A Seat On Napoleon III’s Chair

Two eras were very dear to Christian Dior in the development of the aesthetics of his home – the 18th century, and the Belle Epoque. If he borrows the codes that have become iconic from his first sewing to the first, notably the knot and the corolla line, it was in the seat of a Napoleon III chair that he read the pertinence of caning.

This chair was in fact part of the layout of the mansion at 30 Avenue Montaigne, organized in collaboration with the decorator and friend Victor Grandpierre. The historic headquarters of Monsieur’s fashion house were, from floor to ceiling, an exact reflection of Dior taste. While the Gris Montaigne colors the walls with subtle elegance, the furniture emphasizes the panache of couture.

There are still today, in the large salons of his boutique avenue Montaigne, these Napoleon III chairs whose caning has since become a single pattern here and there in Dior fashion. First intended for the guests of its Haute Couture fashion shows, these chairs become a strong symbol of the house.

A geometric pattern made of squares and diagonals borrowed from the braiding work of vegetable fiber, the Dior cane made in quilting is omnipresent in the creations, and in particular on the mythical Lady Dior .

But it was Marc Bohan who first inserted it into dresses and a coat, in 1961. The iconic, Rolls Royce Coat, is among this.

Director of the house of Dior for three decades, he is also behind the Oblique canvas – an absolute icon!

Dior Cannage Today

Since, his successors have never ceased to recall the aesthetic power of caning. From John Galliano to Kim Jones who, for Spring/Summer 2019 made it into a very desirable bag, caning marries many creations with rare evidence.

Grand Bal watches, My Dior Electric Rubber glasses where the caning is carved out of rubber, scarves, jewelry.

Indeed, in 2012, the crazy cachet of Dior caning was revealed in the jewelry creations of Victoire de Castellane. Entitled “My Dior”, the collection was born from a childhood memory, that of Victoire de Castellane who accompanied her mother in this same Dior boutique on Avenue Montaigne.

The result is a line of refined jewelry with a lot of balance – cuffs, simple rings, bangles, delicately braided in yellow, pink or white gold, with a very graphic and glamorous mesh. The elegance and refinement of Dior, quite simply.

Trianon Gray: The Key Color for the House of Dior

The identity of such an iconic company is also a matter of color – that of Christian Dior is Trianon gray, sometimes called Montaigne gray. The return of a key color in French luxury.

The Dior Gray, The color of Beginnings

1947, was the year that Christian Dior purchased 30 Avenue Montaigne. Just a few steps away from the Plaza Athenee, his couture workshop took place in a private residence – but it lacked the touch of Monsieur. To dress up the rooms of his couture house, he chose gray… but not just any gray.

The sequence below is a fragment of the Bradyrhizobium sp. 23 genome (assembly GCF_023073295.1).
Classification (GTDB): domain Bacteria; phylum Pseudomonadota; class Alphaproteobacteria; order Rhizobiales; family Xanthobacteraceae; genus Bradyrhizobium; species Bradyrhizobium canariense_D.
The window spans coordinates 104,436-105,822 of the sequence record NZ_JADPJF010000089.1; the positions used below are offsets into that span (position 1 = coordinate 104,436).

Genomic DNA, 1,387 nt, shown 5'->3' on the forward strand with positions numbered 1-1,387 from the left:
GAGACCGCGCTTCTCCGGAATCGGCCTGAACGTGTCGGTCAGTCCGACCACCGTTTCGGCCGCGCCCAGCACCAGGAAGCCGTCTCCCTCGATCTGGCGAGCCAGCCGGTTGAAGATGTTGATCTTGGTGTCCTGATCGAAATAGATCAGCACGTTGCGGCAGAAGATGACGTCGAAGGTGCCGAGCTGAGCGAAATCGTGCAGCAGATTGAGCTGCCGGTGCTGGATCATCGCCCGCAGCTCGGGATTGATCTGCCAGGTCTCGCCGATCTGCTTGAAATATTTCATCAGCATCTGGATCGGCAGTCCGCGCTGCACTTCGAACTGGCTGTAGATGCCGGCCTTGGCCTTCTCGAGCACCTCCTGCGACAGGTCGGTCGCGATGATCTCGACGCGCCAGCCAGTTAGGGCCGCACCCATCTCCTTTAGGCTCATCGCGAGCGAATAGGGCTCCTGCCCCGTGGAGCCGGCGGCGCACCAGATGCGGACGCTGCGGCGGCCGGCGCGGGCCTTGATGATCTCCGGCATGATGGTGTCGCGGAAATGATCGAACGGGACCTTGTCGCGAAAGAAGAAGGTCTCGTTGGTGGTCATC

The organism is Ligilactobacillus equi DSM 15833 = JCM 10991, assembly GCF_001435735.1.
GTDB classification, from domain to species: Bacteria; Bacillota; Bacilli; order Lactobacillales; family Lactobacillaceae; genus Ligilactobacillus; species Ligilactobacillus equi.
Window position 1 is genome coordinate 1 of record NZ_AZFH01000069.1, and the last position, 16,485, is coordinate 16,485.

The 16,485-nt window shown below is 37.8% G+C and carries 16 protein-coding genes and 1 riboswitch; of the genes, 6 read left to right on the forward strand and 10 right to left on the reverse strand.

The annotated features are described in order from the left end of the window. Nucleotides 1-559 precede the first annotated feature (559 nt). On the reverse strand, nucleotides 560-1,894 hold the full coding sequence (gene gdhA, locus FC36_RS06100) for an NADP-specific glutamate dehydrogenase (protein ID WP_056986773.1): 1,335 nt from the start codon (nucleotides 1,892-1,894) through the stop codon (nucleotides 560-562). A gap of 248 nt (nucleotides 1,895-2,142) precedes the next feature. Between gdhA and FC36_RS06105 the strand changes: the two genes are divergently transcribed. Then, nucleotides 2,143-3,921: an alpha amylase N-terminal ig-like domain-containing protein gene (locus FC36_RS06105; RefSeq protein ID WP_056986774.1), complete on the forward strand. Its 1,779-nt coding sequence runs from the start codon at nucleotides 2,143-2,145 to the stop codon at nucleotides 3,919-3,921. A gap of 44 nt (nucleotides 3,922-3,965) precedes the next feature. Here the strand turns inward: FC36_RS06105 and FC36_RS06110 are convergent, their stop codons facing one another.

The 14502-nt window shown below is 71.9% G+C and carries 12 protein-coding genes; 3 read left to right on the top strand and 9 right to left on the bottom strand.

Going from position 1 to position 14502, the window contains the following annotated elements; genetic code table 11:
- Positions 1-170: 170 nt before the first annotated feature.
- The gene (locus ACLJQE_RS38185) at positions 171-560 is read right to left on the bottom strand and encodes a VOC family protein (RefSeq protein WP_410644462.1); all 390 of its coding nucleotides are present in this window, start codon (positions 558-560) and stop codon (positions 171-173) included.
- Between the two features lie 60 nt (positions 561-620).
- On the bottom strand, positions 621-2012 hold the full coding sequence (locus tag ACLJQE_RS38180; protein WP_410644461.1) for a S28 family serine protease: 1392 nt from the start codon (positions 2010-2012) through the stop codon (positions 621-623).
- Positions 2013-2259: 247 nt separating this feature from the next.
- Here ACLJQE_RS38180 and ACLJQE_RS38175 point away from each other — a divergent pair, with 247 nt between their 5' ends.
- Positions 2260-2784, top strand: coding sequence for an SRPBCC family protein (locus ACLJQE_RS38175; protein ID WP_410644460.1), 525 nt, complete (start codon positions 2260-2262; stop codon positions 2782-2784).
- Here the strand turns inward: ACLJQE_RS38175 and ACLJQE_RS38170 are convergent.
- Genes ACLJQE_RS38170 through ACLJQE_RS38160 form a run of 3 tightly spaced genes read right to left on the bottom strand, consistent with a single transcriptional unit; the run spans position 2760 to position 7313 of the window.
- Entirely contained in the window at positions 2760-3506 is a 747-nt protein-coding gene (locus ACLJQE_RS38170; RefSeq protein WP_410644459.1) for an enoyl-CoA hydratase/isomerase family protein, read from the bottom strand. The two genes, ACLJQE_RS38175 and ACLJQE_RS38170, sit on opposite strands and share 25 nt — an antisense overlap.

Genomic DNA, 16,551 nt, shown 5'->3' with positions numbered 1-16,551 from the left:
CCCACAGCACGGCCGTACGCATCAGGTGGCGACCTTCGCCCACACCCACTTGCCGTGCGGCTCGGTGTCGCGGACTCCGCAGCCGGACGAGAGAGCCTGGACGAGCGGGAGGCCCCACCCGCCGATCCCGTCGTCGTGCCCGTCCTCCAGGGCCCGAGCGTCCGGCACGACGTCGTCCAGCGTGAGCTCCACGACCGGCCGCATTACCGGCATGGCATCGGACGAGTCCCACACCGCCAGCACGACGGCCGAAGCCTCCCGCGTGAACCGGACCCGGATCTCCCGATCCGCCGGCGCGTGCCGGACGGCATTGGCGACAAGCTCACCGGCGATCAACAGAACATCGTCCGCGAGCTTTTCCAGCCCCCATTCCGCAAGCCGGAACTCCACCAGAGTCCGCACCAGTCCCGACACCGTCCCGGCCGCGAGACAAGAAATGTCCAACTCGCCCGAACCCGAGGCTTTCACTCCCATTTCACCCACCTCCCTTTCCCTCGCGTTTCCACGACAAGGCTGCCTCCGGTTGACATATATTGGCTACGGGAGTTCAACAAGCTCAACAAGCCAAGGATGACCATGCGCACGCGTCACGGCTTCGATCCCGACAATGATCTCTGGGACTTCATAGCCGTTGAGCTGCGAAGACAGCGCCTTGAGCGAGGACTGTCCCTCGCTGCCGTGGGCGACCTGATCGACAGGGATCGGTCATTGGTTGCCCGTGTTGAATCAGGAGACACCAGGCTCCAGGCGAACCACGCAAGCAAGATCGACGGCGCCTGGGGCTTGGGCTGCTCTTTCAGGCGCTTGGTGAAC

If Chanel had black, Christian Dior knew that he could bring gray into the world of couture. Why gray? The color choice of the house can be explained in his childhood memories.

In Granville, on a rocky promontory, there is a strange plastered rose villa, called the Rhumbs. This is where Christian Dior grew up, lulled by the stormy nights and the mist of Normandy. But in Granville, pink marries with gray. The love of flowers transmitted by his mother, and the exotic frescoes at the entrance to the Rhumbs, gave young Christian Dior his first aesthetic emotions.

So, when he acquired his private residence, 30 Avenue Montaigne, he made it the head of his workshop. It is natural that he would move towards the shades that are, perhaps, only complementary in an aesthetic sense. But what should it matter, since Dior belongs to him and Dior bears his name. Pink and gray reminded the fashion designer of his childhood home: a skillful mixture of gray gravel on the ground, and a very soft pink plaster.

The Dior Couture Salons

Today, once past the neo-classical facade, clients are immersed in a universe of elegant sobriety. Composed with white moldings and gray Trianon woodwork, neo-Louis XVI medallion armchairs and frames decorated the knots in the Fontages: Everything is in harmony and subtle. The shade of Trianon gray immerses customers in the heart of French Chic.

Furthermore, in his Little Fashion Dictionary, Christian Dior speaks of pink as the color of joy and femininity; and gray is practical and neutral. Practical because it is elegant, in all materials – tweed, wool, or flannel.

This gray made its color. The color he chose to use everywhere in the decoration of his private residence at 30 Avenue Montaigne. The most elegant neutral colors were, for him, an essential to the charm of Avenue Montaigne – decorated but not decorative.